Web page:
Member states adopt endocrine disruptor criteria

The new endocrine disruptor criteria will apply to plant protection products. [Fotokostic/Shutterstock]

This story, published on 5 September, has been updated to make clear the Commission’s draft criteria referred to biocidal products. Below is the updated story.

EU national representatives adopted on Monday (4 September) the European Commission’s draft criteria for endocrine disruptors in biocidal products, laying the foundation for a comprehensive strategy to limit citizens’ exposure to harmful substances.

The EU voted to ban endocrine disruptors in 2009. But so far the ban has not come into effect due to a lack of criteria defining the chemicals that it should cover.

Endocrine disruptors are chemical substances that are suspected of triggering diseases such as cancer or diabetes and contributing to people becoming overweight or infertile through changes to the endocrine (or hormone) system.

They are commonly found in everyday plastic products, food packaging and agricultural chemicals and can be absorbed by the body in a number of ways.

Monday’s vote was the first step in the EU’s adoption of these criteria for biocides, following their adoption on 4 July for plant protection products (pesticides). They are based on the World Health Organisation’s (WHO) definition of known and presumed endocrine disruptors.

Biocides are products that kill or control unwanted or harmful organisms, such as insecticides (outside use as crop protection products), insect repellents and wood treatment products.

Addressing endocrine disrupting chemicals requires an integrated strategy

The dangers of endocrine disrupting chemicals (EDCs) for human health and the environment have long been documented and the evidence keeps piling up every day, yet Europe’s approach to this challenge has been lukewarm, writes Genon Jensen.

Health and Food Safety Commissioner Vytenis Andriukaitis hailed the vote as “a great success”.

“After months of discussion, we are advancing in the direction of the first regulatory system in the world with legally binding criteria to define what an endocrine disruptor is,” the Commissioner said.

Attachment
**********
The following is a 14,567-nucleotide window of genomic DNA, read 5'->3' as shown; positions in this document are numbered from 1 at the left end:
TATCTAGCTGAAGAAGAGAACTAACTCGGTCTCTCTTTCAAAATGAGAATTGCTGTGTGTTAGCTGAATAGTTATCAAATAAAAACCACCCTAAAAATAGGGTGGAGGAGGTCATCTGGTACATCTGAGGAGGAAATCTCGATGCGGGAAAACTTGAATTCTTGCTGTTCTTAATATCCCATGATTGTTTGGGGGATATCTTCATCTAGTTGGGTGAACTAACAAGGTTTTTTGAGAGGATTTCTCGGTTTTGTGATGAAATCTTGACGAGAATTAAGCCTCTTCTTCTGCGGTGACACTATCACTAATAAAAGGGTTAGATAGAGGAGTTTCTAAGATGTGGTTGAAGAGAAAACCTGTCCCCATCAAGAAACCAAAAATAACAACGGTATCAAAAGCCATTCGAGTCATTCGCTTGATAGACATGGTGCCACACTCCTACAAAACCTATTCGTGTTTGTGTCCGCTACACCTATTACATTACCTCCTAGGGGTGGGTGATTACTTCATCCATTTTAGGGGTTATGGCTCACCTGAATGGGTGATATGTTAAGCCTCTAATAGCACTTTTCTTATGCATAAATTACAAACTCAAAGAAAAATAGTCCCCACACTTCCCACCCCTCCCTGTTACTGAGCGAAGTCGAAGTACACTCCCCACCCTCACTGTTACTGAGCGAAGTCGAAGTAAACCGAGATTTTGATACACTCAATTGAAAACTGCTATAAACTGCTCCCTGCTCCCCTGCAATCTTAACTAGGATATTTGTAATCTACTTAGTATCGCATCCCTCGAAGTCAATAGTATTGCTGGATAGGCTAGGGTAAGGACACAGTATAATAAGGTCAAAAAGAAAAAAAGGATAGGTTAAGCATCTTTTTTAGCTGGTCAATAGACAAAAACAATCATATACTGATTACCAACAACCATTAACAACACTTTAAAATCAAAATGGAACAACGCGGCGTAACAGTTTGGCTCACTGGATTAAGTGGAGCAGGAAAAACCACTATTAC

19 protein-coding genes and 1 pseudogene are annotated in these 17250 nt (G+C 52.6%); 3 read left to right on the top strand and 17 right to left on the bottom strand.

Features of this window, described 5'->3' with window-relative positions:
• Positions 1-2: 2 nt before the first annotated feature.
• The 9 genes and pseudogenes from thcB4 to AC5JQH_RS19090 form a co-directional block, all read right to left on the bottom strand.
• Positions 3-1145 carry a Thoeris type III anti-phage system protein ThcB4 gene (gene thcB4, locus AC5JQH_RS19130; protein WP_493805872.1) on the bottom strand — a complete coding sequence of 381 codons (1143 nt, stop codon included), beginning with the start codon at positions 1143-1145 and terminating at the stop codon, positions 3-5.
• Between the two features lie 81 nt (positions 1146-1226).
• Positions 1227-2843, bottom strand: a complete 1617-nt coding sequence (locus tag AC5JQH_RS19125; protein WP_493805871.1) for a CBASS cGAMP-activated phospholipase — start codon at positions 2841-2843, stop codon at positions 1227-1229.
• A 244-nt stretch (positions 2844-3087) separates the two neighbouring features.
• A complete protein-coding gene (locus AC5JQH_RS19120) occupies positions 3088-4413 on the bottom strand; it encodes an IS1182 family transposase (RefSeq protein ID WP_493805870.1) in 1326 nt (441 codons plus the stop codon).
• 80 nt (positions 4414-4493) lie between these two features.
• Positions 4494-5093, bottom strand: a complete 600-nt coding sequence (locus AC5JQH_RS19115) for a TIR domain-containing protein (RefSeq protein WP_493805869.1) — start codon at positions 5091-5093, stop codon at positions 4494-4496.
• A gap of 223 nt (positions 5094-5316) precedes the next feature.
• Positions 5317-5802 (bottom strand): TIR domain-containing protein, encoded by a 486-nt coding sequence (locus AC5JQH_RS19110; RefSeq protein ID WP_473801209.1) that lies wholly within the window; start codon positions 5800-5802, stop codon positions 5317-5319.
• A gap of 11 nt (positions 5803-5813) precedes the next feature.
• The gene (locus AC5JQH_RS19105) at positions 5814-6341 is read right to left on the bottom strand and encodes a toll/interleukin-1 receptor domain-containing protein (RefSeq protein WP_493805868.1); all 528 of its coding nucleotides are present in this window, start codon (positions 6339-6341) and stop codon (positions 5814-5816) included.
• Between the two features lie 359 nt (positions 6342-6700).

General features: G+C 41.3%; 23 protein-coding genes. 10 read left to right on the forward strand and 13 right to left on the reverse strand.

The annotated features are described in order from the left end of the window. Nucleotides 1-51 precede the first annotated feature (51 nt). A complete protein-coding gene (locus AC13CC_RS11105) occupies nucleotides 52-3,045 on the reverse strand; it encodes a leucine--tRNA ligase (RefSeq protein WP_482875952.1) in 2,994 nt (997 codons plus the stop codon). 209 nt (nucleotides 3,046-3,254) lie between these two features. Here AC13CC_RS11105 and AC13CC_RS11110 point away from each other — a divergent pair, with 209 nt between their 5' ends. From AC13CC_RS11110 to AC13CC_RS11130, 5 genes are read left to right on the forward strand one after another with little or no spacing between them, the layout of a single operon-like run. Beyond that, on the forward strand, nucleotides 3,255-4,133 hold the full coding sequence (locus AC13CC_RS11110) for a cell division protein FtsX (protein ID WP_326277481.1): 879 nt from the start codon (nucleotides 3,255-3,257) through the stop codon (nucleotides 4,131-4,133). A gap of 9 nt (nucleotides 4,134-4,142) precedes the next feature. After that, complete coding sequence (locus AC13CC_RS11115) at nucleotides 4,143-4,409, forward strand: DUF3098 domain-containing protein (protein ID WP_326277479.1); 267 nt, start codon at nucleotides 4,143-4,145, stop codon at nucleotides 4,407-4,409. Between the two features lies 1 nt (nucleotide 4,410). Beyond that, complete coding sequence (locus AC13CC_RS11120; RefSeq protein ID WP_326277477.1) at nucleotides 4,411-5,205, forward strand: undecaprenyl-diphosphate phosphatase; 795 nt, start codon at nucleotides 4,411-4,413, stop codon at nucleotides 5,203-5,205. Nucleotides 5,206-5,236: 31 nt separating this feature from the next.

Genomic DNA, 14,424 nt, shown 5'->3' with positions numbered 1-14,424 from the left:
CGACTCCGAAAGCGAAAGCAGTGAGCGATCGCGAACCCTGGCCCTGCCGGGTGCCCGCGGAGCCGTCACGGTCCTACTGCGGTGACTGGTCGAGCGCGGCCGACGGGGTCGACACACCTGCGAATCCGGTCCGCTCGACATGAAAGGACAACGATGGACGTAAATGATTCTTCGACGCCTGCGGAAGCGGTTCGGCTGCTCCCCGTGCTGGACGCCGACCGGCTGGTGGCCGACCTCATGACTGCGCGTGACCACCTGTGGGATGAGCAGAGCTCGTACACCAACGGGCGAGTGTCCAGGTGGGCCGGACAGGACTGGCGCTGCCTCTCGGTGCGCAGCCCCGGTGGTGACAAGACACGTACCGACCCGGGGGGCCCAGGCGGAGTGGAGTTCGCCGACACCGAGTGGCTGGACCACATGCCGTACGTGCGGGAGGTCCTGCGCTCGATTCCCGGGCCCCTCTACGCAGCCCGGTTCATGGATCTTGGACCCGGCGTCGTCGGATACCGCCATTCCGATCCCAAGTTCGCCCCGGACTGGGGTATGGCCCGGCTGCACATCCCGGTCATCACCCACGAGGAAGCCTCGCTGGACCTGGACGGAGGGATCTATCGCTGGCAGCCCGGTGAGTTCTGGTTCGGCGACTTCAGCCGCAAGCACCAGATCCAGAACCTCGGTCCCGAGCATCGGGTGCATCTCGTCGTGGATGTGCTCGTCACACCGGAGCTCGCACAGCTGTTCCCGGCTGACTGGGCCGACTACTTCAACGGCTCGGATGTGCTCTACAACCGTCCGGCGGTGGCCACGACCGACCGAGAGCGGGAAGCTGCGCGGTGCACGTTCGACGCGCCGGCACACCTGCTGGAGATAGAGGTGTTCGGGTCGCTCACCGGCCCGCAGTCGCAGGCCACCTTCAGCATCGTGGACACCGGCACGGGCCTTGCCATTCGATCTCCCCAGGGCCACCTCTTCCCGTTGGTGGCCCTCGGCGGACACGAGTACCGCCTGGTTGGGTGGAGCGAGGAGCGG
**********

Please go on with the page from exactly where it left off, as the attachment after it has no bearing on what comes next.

Comprehensive strategy

The EU executive plans to use the same criteria to develop a comprehensive strategy to limit citizens’ exposure to endocrine disruptors, covering products such as toys, cosmetics and food packaging.

But the scientific basis of the criteria is not without its critics. French Green MEP Pascal Durand said in an interview with Ouest-France in July that excluding suspected endocrine disruptors from their scope undermined the EU’s precautionary principle.

Endocrine disruptors: EU definition contains ‘too many exemptions and loopholes’

After years in the pipeline, an EU-wide definition of endocrine disruptors was finally approved by member states on 4 July. But MEP Pascal Durand told EURACTIV’s partner Ouest-France he is concerned the definition does not respect the precautionary principle.

Durand said he was also “strongly opposed to the exemptions granted to certain endocrine disruptors that act directly on the hormonal systems of plants. These molecules will be authorised by exemption, but they can also have effects on human health.”

The MEP blamed the influence of powerful chemical industry lobbies but said the Parliament could force a review of the criteria with a majority objection.

The criteria will now be passed on to the European Council and Parliament for examination, before final adoption by the Commission in three months’ time.

Background

Endocrine disruptors: Harmful or not?

Rising levels of cancers and fertility problems have attracted scientists’ attention to endocrine disrupting chemicals, with some calling for strict regulation of the substances, in line with the precautionary principle. Others meanwhile, stress the worthiness of those chemicals in everyday products such as plastics and warn that the foundations of science risk being turned upside down if precautionary measures are taken.

Further Reading